t's like a tale of two numbers ― one used by proponents of more funding for public education to argue that the state's current funding levels are unconstitutionally low. The other frequently used by their opponents to claim that public schools already spend too much.
That first number, the base state aid per pupil, is the same for all school districts in Kansas ― currently $3,838, down from a high of $4,433 in 2008-09. That number is currently in mediation after a lower court decision ordering the Kansas Legislature to increase it.
The other number, total spending per student, can differ greatly, even among the schools in Leavenworth County. It's a number derived from taking a district's total budget ― including costs for in-classroom instruction, capital outlay costs and debt, among others ― and dividing by the total number of students.
Leavenworth Public Schools, for example, spent a reported $18,266 per student in 2011, while the Lansing School District spent $9,446.
“Our spending per pupil is the lowest in the state of Kansas,” Lansing School Superintendent Randy Bagby said of the spending figures earlier this month, crediting the district's increasing valuation and enrollment growth.
Statewide, the average spending per student was $12,282 for the 2011 school year. Regardless of per-student expenditures, the Kansas Center for Economic Growth stated in a paper earlier this year that on average public schools in Kansas spend about 62 percent of their total budgets on in-classroom instruction, with another 6 percent used for student services like guidance counselors, social workers, nurses and speech pathologists.
Kevin Gullett, chief financial officer for the Leavenworth Public Schools, said he's seen a number of comparisons and fielded a number of questions as to why the Leavenworth's per-student expenditure figure is higher than those of the other nearby districts. He warned against using those raw numbers to draw too many conclusions.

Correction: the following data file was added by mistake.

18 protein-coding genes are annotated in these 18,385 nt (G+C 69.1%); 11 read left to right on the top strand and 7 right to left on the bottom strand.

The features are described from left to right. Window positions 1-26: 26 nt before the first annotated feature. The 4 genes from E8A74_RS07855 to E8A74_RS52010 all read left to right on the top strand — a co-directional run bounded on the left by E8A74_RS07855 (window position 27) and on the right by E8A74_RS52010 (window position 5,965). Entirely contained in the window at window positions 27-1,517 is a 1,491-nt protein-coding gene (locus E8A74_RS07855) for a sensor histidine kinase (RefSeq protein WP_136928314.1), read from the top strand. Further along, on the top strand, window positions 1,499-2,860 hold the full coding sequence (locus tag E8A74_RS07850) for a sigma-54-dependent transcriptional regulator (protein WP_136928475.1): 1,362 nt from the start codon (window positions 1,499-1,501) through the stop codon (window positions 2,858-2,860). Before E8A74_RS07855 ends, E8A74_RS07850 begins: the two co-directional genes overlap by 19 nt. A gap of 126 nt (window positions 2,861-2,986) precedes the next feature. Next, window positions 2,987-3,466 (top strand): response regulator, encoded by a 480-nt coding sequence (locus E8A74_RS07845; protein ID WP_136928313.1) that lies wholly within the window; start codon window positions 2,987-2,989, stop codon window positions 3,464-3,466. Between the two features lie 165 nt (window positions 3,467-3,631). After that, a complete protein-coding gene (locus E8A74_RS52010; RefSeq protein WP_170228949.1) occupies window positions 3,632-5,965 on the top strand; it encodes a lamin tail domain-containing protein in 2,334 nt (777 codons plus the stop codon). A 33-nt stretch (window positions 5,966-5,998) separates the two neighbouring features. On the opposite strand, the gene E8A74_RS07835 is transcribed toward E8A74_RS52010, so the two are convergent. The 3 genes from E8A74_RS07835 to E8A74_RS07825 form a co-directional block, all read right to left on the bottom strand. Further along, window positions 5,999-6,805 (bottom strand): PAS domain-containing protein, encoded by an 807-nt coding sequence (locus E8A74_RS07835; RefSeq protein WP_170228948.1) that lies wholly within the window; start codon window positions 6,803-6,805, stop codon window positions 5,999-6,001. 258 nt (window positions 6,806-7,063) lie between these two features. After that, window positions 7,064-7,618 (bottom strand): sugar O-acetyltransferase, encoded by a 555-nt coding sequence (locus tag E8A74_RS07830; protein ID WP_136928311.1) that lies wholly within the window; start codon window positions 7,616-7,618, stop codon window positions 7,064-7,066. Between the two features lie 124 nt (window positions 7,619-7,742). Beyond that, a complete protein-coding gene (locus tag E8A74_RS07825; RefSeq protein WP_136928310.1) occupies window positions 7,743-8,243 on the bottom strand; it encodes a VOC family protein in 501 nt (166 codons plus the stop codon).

“When you compare, you have to compare like-type things,” he said, before pointing to a number of factors as to why the district's spending is so much higher than nearby districts.
Gullett said the Leavenworth district runs a virtual school, for one, which increases the cost per student.
He also said the district's percentage of students eligible for free and reduced lunches is higher than many area districts. At 60.5 percent as of the 2011-2012 school year, he said the district's closest peer in this regard is Wyandotte County's Turner School District, where 70.4 percent of students are eligible for free and reduced lunches.
“It's a proven fact, or at least the Supreme Court of Kansas agrees with us, that it costs more to educate children who are at-risk,” with a factor of that designation often includes those students eligible for free and reduced lunches, he said.
Page 2 of 2 - The last, and perhaps largest, reason for the total spending being higher for Leavenworth ― and the reason that makes them unique among comparable districts ― is the Leavenworth County Special Education Cooperative that serves all of the public school districts in the county: Fort Leavenworth, Lansing, Leavenworth, Easton, Basehor-Linwood and Tonganoxie.
Under the agreement for the co-op, there are four directors for the different districts serving the co-op, all of whom report to their respective superintendents.
“Because we're the largest district in the county, the stewardship of the special education cooperative is our responsibility,” Gullett said.
Taking the responsibility adds $ 19,847,431 in total expenses to the district's ledger sheet each year.
“I believe that to say well, 'how much does Leavenworth spend for the kids?' you need to back that portion out,” Gullett said.
That would leave a per-student expenditure of $12,650, he said ― closer to the state average.
“We feel pretty good about that,” he said.